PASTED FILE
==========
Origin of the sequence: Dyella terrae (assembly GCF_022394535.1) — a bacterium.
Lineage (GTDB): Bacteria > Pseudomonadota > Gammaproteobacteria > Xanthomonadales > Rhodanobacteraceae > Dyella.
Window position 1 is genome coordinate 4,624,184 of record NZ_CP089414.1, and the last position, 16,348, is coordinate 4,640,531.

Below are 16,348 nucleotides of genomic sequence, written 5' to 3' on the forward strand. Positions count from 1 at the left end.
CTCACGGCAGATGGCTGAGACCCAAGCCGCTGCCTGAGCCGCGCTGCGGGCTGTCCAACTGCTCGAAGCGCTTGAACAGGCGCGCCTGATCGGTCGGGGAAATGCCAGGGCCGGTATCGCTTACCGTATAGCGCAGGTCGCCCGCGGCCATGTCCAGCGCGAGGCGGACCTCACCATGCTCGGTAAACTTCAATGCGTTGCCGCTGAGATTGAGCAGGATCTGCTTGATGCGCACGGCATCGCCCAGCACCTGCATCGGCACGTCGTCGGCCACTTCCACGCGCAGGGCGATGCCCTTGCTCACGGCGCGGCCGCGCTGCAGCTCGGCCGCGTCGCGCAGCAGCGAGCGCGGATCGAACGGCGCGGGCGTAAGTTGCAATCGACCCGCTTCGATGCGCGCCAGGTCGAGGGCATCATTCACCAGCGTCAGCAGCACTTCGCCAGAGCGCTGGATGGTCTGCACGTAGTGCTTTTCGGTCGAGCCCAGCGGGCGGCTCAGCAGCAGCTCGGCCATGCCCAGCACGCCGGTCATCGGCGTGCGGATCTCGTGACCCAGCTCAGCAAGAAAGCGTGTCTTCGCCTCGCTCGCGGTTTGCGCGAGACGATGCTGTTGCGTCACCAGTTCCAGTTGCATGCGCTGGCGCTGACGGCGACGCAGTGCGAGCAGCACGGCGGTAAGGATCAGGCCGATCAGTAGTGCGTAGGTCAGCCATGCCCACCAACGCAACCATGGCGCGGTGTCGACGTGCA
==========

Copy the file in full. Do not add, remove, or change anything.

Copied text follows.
Origin of the sequence: Dyella terrae (assembly GCF_022394535.1) — a bacterium.
Lineage (GTDB): Bacteria > Pseudomonadota > Gammaproteobacteria > Xanthomonadales > Rhodanobacteraceae > Dyella.
Window position 1 is genome coordinate 4,624,184 of record NZ_CP089414.1, and the last position, 16,348, is coordinate 4,640,531.

Below are 16,348 nucleotides of genomic sequence, written 5' to 3' on the forward strand. Positions count from 1 at the left end.
CTCACGGCAGATGGCTGAGACCCAAGCCGCTGCCTGAGCCGCGCTGCGGGCTGTCCAACTGCTCGAAGCGCTTGAACAGGCGCGCCTGATCGGTCGGGGAAATGCCAGGGCCGGTATCGCTTACCGTATAGCGCAGGTCGCCCGCGGCCATGTCCAGCGCGAGGCGGACCTCACCATGCTCGGTAAACTTCAATGCGTTGCCGCTGAGATTGAGCAGGATCTGCTTGATGCGCACGGCATCGCCCAGCACCTGCATCGGCACGTCGTCGGCCACTTCCACGCGCAGGGCGATGCCCTTGCTCACGGCGCGGCCGCGCTGCAGCTCGGCCGCGTCGCGCAGCAGCGAGCGCGGATCGAACGGCGCGGGCGTAAGTTGCAATCGACCCGCTTCGATGCGCGCCAGGTCGAGGGCATCATTCACCAGCGTCAGCAGCACTTCGCCAGAGCGCTGGATGGTCTGCACGTAGTGCTTTTCGGTCGAGCCCAGCGGGCGGCTCAGCAGCAGCTCGGCCATGCCCAGCACGCCGGTCATCGGCGTGCGGATCTCGTGACCCAGCTCAGCAAGAAAGCGTGTCTTCGCCTCGCTCGCGGTTTGCGCGAGACGATGCTGTTGCGTCACCAGTTCCAGTTGCATGCGCTGGCGCTGACGGCGACGCAGTGCGAGCAGCACGGCGGTAAGGATCAGGCCGATCAGTAGTGCGTAGGTCAGCCATGCCCACCAACGCAACCATGGCGCGGTGTCGACGTGCA